I opine it is neither. Most all practicing physicians agree that some federal and state regulation is necessary, however it is now out of control. Neither Congress nor HHS has shown any leadership in controlling costs other than penalties and/or incentives. The model has been extreme, and cumbersome, with bloated HHS and CMS administration, at times overstepping it's limitations, extending to patient care and not financing.
Regardless of what either side thinks, Price is the ideal selection for the head of HHS. The reasons are:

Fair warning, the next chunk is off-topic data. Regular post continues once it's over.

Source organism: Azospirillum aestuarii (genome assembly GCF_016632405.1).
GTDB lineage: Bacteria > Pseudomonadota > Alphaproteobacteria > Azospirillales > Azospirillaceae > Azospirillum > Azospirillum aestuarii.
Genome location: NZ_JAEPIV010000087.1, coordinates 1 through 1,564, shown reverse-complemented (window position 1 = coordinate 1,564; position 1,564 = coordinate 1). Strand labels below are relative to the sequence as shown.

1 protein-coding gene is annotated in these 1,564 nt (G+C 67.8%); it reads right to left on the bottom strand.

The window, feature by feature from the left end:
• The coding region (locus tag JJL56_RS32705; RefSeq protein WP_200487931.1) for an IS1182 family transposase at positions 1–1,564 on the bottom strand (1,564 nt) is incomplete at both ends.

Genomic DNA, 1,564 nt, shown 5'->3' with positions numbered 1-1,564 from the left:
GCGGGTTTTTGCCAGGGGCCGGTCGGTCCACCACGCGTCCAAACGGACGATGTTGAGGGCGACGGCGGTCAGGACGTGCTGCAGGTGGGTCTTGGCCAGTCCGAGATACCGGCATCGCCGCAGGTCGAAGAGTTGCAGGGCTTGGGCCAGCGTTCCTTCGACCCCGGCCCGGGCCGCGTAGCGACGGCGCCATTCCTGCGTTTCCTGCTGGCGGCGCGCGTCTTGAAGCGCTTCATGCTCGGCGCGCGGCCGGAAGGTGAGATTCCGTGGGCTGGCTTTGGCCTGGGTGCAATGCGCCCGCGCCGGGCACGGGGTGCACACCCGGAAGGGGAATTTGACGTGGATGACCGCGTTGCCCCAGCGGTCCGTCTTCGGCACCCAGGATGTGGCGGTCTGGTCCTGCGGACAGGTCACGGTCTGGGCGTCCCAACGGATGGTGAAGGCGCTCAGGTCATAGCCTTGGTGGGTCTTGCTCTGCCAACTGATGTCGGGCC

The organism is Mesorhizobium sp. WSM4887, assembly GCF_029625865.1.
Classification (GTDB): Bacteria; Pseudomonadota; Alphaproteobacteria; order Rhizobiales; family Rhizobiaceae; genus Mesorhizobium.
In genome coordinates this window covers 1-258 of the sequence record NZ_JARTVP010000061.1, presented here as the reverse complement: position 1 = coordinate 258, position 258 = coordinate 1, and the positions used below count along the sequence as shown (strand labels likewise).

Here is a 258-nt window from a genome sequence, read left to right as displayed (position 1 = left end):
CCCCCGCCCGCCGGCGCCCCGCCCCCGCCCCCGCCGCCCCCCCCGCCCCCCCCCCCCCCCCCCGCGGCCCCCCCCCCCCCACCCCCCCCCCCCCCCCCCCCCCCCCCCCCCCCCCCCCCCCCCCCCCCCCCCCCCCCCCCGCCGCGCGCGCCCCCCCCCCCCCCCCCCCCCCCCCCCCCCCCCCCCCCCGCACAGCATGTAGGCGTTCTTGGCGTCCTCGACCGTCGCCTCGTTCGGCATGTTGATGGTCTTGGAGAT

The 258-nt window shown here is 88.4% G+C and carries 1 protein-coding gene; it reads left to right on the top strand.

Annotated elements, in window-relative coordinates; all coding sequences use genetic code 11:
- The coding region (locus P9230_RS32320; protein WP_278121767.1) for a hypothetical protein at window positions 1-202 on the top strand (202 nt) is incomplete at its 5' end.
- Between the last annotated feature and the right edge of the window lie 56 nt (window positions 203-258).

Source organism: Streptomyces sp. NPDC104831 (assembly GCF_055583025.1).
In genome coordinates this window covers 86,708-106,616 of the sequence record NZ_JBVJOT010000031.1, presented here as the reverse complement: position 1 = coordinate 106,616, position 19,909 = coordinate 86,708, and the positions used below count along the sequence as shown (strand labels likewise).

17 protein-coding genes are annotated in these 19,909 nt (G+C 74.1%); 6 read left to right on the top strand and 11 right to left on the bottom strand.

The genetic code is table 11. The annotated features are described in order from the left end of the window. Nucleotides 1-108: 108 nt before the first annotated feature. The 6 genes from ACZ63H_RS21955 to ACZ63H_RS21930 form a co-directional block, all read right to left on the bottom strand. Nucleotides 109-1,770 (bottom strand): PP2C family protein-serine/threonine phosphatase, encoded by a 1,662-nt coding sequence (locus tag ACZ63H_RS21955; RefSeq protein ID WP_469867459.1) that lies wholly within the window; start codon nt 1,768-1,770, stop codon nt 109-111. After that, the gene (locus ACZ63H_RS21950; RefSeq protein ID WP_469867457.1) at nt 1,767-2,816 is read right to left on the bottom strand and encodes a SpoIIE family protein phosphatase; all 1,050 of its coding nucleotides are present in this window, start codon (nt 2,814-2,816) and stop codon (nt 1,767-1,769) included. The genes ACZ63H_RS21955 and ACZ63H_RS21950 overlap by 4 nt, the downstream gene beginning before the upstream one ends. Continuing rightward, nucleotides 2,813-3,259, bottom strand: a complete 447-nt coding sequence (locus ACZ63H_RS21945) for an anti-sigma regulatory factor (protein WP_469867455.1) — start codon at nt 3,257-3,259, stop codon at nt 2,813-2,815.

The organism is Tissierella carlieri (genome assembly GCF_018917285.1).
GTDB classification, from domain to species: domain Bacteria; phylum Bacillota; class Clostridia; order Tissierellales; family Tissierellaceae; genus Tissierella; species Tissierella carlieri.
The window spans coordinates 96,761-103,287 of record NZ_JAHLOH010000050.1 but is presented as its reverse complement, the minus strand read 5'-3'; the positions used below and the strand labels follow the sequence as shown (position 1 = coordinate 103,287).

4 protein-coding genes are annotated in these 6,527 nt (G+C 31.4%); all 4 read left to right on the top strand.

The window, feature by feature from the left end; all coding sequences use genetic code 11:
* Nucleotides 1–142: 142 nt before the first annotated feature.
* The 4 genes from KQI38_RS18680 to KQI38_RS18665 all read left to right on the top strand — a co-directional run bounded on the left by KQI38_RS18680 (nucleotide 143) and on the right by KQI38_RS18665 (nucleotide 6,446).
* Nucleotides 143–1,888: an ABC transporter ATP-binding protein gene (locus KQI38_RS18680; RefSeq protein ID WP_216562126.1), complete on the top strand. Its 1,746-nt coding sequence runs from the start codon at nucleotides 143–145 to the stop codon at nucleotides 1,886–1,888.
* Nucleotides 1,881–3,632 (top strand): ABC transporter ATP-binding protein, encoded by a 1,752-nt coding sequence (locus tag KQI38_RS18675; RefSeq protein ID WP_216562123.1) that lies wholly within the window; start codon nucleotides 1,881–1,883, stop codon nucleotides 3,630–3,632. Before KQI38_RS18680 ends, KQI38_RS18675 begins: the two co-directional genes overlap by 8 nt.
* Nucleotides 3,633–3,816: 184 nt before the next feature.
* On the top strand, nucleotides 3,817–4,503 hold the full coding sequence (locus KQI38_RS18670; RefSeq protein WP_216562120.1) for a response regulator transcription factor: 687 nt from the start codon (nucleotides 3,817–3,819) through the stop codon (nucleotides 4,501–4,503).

A long history of patient management, a fluent knowledge of how congress and HHS work, his positions in budgetary matters.
As chairman of the House Budget Committee, he has tried to put a lid on federal spending. As secretary, he would be responsible for more than $1 trillion in spending, a number that will surge as the population ages.
If confirmed, Mr. Price will have a chance to practice what he has preached for decades. He could try to overhaul what he calls the “predatory trial lawyer litigation system.” He could try to stop what he calls “regulatory oppression” by the federal government. And he could eliminate some of the mandates that he calls a “death knell for quality health care.”
Tom Price Is Eager to Lead H.H.S., and Reduce Its Clout - The New York Times